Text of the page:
The Student News Site of Malvern Preparatory School

Friar's Lantern

The Student News Site of Malvern Preparatory School

Friar's Lantern

The Student News Site of Malvern Preparatory School

Friar's Lantern

Character Compass

The new Character Compass establishes the expectations and guide line for the entire community of Malvern.

Dr. Rick Poce, Upper School Theology Teacher and Character Development Coordinator and a contributor to the Character Compass and Expectations Chart is a major supporter of implementing Augustinian-inspired values such as empathy and communication into Malvern Prep’s school system.


“So, I guess, expectations are norms, right? Take something like empathy, [and] maybe two students had an interaction that wasn’t so positive. I would hope that they feel the need to reflect [and] to ask, ‘How empathetic was I to my brother?’, ‘Did I listen?’, ‘Did I react in a positive way?’, and if not, ‘Why?’ These are all values that play a level of looking inwards, which we call introspection,… and interiority to kind of grow – to be a better person,” said Poce. 


Poce, who also teaches Sports Psychology courses and runs the Adeodatus team, is an enthusiast of self-reflection and mental training.


“It’s an invitation, [Values] invite us to think and reflect and look inwards to say, ‘If I’m falling short in some of these things, how can I actualize them in a better way?’ They invite us to become the best person who we’re meant to be through God’s eyes,” said Poce. 


Poce believes that Malvern students are invited, rather than enforced, to uphold the values found in the Character Compass and Expectations Chart. However, he still suggests that individuals establish personal objectives for how morally upright they can be throughout the school year.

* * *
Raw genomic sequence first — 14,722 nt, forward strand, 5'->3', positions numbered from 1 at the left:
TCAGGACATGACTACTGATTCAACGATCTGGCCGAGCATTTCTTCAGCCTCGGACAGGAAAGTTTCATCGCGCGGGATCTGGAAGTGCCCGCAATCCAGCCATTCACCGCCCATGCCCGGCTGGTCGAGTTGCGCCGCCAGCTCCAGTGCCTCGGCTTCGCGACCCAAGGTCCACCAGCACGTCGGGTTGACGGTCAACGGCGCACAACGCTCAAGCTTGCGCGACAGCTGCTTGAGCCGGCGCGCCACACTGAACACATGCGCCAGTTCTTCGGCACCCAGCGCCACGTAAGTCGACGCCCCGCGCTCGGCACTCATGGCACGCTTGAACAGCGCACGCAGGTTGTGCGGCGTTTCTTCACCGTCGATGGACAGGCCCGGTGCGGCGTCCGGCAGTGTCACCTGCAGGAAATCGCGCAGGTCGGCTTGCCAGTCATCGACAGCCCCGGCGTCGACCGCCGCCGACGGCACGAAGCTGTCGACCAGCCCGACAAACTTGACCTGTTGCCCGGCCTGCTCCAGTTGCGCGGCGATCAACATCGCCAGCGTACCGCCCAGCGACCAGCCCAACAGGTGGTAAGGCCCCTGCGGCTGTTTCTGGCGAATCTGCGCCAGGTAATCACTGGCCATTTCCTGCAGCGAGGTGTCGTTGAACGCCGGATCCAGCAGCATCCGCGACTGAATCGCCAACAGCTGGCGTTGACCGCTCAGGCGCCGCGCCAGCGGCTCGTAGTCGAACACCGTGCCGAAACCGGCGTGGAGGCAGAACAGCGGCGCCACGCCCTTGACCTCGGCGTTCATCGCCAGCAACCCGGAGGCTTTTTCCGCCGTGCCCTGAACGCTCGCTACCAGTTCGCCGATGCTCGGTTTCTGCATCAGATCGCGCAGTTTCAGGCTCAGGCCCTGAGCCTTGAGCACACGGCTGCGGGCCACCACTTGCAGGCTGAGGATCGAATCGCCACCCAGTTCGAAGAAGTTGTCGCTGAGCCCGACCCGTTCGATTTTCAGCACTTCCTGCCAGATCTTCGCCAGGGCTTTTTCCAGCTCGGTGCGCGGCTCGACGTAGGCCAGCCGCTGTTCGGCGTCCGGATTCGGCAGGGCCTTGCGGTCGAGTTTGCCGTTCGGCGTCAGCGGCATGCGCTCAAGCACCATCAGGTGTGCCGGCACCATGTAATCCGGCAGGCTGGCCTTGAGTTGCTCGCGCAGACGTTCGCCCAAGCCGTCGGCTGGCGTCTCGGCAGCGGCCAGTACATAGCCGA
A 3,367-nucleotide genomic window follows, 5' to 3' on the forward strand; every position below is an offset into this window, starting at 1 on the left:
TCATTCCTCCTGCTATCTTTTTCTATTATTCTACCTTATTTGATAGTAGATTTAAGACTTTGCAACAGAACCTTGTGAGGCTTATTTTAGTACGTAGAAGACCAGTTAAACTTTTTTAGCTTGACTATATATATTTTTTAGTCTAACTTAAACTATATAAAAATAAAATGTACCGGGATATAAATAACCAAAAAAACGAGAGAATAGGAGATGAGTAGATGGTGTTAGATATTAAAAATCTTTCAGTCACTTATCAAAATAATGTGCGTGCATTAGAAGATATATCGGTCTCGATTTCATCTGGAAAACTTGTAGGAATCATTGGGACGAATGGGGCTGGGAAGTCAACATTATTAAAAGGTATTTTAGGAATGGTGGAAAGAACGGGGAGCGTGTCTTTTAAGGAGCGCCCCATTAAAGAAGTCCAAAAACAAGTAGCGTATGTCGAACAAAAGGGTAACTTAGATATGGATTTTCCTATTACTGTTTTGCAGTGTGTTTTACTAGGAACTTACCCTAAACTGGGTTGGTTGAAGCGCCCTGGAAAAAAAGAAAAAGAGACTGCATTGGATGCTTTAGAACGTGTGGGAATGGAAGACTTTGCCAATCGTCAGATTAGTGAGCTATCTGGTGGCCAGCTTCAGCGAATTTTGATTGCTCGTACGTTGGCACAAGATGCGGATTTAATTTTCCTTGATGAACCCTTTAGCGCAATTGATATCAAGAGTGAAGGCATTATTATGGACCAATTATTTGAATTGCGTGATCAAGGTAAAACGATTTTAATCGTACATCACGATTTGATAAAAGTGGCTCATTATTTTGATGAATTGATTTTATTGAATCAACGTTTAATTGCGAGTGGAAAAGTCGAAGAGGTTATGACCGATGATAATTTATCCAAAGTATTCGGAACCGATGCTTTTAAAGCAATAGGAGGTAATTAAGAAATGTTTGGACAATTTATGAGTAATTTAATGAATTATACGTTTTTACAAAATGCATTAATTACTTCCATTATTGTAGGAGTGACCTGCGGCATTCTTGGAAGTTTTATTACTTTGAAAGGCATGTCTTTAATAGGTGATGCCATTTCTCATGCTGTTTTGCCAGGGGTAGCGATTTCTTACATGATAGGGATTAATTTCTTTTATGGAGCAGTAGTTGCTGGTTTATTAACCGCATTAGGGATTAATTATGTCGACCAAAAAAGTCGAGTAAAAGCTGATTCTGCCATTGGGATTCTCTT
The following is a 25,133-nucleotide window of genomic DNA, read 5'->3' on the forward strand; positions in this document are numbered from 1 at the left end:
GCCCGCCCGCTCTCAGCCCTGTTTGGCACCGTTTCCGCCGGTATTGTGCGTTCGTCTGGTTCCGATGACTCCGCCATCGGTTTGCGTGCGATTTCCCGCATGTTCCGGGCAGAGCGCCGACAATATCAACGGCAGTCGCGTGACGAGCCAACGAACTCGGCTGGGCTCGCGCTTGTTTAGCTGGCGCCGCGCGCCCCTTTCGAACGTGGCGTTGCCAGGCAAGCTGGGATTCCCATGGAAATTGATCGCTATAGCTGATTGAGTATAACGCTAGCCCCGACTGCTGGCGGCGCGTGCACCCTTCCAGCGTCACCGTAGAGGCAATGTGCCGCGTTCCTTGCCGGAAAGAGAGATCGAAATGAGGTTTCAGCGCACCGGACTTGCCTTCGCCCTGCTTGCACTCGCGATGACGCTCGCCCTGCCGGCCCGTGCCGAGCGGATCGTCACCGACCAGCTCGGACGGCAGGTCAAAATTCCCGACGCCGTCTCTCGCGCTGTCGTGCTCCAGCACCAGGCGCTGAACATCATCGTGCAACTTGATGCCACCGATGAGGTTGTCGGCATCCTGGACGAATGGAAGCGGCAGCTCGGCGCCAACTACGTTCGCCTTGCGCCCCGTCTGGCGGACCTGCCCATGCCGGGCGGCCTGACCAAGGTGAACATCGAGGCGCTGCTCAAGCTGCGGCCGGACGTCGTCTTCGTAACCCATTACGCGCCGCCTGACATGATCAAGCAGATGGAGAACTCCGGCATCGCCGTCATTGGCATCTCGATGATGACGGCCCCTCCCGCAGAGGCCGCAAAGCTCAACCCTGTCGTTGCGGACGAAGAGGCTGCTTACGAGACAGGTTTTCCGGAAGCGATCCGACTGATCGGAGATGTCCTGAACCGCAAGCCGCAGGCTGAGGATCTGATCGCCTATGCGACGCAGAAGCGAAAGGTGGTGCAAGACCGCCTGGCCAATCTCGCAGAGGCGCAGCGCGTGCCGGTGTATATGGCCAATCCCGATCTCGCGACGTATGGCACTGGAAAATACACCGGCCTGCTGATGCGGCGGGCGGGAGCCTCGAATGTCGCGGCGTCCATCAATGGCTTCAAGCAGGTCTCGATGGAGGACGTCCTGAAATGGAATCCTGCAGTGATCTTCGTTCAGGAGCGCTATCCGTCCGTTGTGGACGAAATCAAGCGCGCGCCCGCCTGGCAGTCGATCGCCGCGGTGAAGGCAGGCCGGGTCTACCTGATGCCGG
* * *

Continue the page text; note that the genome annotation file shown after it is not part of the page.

“It’s [the Character Compass and Expectations Chart] starting to live more in tangible spaces on campus like screens. So the idea is that the more that it’s seen and communicated, then the word becomes linked, so the more it’s discussed and reflected upon, the more it becomes a part of who we are,” Poce said. 


Mr. McDonald, 10th grade Student Academy Leader, shared his expectations for the Character Compass and Expectations Chart. 


“The hope being that, you know, students can look at it, and maybe not read the whole thing, but maybe read a little bit of it at time and say this is I’m expected to act in the chapel. This is how I’m expected to act in Stuart Hall classroom. At a sporting event off campus when I’m representing Malvern Prep,” McDonald said. 


McDonald believes that a student always has room for improvement and growth. Additionally, the Character Compass and Expectations Chart reflects and guides a student’s progress in Malvern’s theme for this year: becoming what you are not yet. 


“The perfect Malvern Prep student has a ton of room for growth, right? Everyone has room for growth. There’s always room for more empathy, more integrity, and more accountability in particular. [Even] take the most perfect person and you can say, well, you can do something better. So this is [about] becoming a person of better character,” McDonald said.

McDonald emphasizes the importance of the Character Compass’s key values and asks for every student to check if they are upholding these values every day.